In an Australian first, Professor Andrew Markus is tracking changes in Australian attitudes towards immigrants and asylum seekers through a series of national surveys.
His research is part of the Scanlon Foundation’s Mapping Social Cohesion project.
The results show “nuanced” views, rather than a one-dimensional response to immigration. They are also providing the basis for evidence-based discussion of an issue that has emerged as a major political issue.
The social cohesion and immigration research is based on three national surveys conducted in 2007, 2009 and 2010. These were conducted for the Scanlon Foundation through the Monash University Institute for the Study of Global Movements.
Andrew says the latest survey shows that attitudes towards unauthorised boat arrivals are increasingly negative. However, there is a highly positive response towards Australian humanitarian immigration program.
“For the first time we have three large surveys using similar methodology. This enables us to track precisely how views are developing,” Andrew says. The Scanlon Foundation has published reports on all three surveys.
Complementing the national surveys are two local surveys conducted in Melbourne and Sydney regions where high numbers of immigrants have settled. Andrew says these are providing important information on challenges of life in ethnically diverse communities.
For example, the surveys showed increased concerns about personal safety in these communities. However, these concerns appeared to link more strongly to the low socio-economic status of the communities rather than to the presence of immigrants. “In areas of high immigrant concentration there is generally a positive attitude to immigration,” he says.
Andrew says that while the research is academic it is also about communicating with people in the field to achieve results for the community. “This is socially useful research,” he says.
Andrew has a very personal connection to his research; he came to Australia as an eight-year-old refugee from Hungary in the late 1950s.
In addition to his work with the Monash Institute for the Study of Global Movements, Andrew is a research professor in the Australian Centre for Jewish Civilisation. He is leading a project documenting the history of Yiddish Melbourne. It examines in-depth Jewish immigrants who came to Melbourne before and after the Holocaust.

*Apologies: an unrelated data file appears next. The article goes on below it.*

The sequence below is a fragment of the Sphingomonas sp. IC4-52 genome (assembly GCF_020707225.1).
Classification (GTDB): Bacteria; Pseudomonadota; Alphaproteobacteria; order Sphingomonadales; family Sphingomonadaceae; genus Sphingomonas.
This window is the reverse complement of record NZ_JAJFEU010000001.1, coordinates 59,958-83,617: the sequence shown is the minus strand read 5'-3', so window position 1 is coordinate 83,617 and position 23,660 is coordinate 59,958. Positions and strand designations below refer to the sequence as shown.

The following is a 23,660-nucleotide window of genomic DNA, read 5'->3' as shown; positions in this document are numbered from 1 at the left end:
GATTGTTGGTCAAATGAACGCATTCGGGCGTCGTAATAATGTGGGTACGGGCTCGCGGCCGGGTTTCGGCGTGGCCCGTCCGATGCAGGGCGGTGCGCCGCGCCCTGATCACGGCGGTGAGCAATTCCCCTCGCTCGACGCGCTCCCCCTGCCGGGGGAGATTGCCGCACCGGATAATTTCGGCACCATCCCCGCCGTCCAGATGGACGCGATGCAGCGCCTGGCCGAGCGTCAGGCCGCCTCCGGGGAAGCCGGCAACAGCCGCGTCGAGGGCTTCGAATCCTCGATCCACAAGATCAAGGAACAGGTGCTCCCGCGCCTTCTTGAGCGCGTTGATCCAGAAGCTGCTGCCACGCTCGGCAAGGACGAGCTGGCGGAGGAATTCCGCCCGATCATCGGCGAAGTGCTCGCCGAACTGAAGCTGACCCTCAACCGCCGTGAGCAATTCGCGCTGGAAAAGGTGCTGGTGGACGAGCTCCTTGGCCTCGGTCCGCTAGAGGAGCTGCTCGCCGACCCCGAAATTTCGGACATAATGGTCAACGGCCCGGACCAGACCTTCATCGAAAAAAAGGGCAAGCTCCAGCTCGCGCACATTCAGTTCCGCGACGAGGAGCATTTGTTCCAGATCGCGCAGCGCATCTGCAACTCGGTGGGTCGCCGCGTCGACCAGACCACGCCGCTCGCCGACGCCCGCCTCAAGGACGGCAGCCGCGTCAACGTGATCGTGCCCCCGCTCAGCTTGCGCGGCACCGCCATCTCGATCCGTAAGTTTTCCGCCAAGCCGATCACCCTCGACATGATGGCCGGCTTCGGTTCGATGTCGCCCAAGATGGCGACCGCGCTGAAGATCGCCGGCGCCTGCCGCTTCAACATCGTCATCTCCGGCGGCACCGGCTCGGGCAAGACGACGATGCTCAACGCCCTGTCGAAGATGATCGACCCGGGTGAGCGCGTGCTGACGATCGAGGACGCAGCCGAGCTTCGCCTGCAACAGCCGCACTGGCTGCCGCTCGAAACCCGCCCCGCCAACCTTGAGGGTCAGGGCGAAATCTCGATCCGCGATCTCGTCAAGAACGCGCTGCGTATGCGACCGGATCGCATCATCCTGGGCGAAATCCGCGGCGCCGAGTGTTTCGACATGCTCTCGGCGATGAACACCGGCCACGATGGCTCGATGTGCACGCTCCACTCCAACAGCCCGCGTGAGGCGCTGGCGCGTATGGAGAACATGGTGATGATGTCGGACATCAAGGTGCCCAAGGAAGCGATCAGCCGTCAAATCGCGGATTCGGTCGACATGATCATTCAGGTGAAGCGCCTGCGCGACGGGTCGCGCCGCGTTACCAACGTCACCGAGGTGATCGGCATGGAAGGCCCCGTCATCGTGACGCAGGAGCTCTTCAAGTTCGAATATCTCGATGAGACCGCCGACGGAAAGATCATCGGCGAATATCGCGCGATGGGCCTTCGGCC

It looks at the world the Yiddish-speaking immigrants sought to recreate in Melbourne and to what extent their values were transmitted to their children and grandchildren. While there has been significant language loss, the research indicates the strong transmission of cultural values through the generations.
The Yiddish Melbourne website, located at http://arts.monash.edu.au/yiddish-melbourne/, is a major outcome of the research, which has been funded through an Australian Research Council (ARC) Discovery Grant. The website provides an important community resource, Andrew says.
Overlapping with this research is an ARC-Linkage project looking at the contemporary Jewish community in unprecedented depth. More than 6000 respondents completed a questionnaire, which has provided a detailed picture of modern Jewish life.
The findings provide a rich resource for policymakers and people serving the Jewish community. The data allow for accurate projections to enable adequate service provision in areas such as education and aged care. It will also help address the challenges of the modern world, such as how the communication revolution will affect Jewish life.
“For most issues under consideration for planning purposes our survey provides interesting and systematic data,” Andrew says. “We are able to provide organisations with data on topics of interest – and it is provided free of cost.”
This engagement is enhanced by the centre’s location at the university’s Caulfield campus, which lies in the heart of Melbourne’s Jewish population. The centre hosts seminars on contemporary Jewish life and is ideally located for meetings. “It facilitates our mission to actively engage with the community,” he says.